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László, Z., C. Looney, H. Prázsmári, E. Poor, and J. D. Shorthouse. 2024. The cynipid gall wasp Diplolepis rosae is more successful in North America than in Europe because of enemy release. Insect Conservation and Diversity. https://doi.org/10.1111/icad.12745

The Enemy Release Hypothesis predicts that introduced species in their new range are freed from natural enemies (e.g., pathogens, parasitoids and predators) that control their populations.Diplolepis rosae (Hymenoptera, Diplolepididae), native to the Western Palearctic, induces readily apparent galls on wild roses (Rosa spp.) that support a robust component community of inquilines, parasitoids and hyperparasitoids in its native range. D. rosae was introduced to North America in the mid‐1800s, and has since become widespread and common across the continent.We compared the insect communities associated with D. rosae galls from Canada and the US Pacific Northwest with those of Eastern Europe.Throughout its introduced range, parasitism rates were lower compared with galls in their natural range. Component communities were also less diverse and species‐rich. The relationship between gall size and parasitism rates showed no significant difference between the two continents.These results show that the component community in its introduced range is depauperate and provide support for the Enemy Release Hypothesis.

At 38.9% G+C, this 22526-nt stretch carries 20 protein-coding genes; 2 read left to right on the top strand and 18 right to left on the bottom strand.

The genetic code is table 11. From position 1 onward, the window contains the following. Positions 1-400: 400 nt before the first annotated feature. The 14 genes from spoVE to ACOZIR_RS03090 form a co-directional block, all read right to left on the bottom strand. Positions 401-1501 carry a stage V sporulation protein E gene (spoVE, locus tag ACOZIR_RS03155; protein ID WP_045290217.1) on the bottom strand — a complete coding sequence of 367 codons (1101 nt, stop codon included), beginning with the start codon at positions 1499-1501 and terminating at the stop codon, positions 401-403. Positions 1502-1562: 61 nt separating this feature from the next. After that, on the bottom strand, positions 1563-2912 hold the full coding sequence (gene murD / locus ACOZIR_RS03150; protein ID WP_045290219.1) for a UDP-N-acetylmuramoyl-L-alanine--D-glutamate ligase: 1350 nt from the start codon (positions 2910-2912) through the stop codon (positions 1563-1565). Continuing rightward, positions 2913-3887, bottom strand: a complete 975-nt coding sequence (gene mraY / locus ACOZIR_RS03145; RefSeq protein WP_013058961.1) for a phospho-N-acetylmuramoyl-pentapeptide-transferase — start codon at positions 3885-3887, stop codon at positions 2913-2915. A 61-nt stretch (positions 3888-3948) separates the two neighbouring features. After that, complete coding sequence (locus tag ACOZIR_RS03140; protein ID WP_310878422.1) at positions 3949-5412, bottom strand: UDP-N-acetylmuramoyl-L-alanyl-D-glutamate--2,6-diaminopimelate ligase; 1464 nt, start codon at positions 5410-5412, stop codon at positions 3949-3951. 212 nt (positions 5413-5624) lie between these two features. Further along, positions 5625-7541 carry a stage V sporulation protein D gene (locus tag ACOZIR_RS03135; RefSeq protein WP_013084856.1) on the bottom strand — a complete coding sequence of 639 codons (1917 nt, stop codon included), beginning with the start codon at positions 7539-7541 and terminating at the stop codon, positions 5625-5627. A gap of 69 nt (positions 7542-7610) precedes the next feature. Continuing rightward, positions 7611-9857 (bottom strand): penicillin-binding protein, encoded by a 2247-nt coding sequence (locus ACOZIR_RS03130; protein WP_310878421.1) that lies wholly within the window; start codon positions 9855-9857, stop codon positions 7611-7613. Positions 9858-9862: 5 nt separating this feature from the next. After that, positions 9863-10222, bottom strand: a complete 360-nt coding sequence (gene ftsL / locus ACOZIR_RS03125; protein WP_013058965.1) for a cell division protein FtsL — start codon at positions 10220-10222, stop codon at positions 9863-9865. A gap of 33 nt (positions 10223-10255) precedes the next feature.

Cooper, N., A. L. Bond, J. L. Davis, R. Portela Miguez, L. Tomsett, and K. M. Helgen. 2019. Sex biases in bird and mammal natural history collections. Proceedings of the Royal Society B: Biological Sciences 286: 20192025. https://doi.org/10.1098/rspb.2019.2025

Natural history specimens are widely used across ecology, evolutionary biology and conservation. Although biological sex may influence all of these areas, it is often overlooked in large-scale studies using museum specimens. If collections are biased towards one sex, studies may not be representativ…

Zigler, K., M. Niemiller, C. Stephen, B. Ayala, M. Milne, N. Gladstone, A. Engel, et al. 2020. Biodiversity from caves and other sub-terranean habitats of Georgia, USA. Journal of Cave and Karst Studies 82: 125–167. https://doi.org/10.4311/2019LSC0125

We provide an annotated checklist of species recorded from caves and other subterranean habitats in the state of Georgia, USA. We report 281 species (228 invertebrates and 53 vertebrates), including 51 troglobionts (cave-obligate species), from more than 150 sites (caves, springs, and wells). Endemi…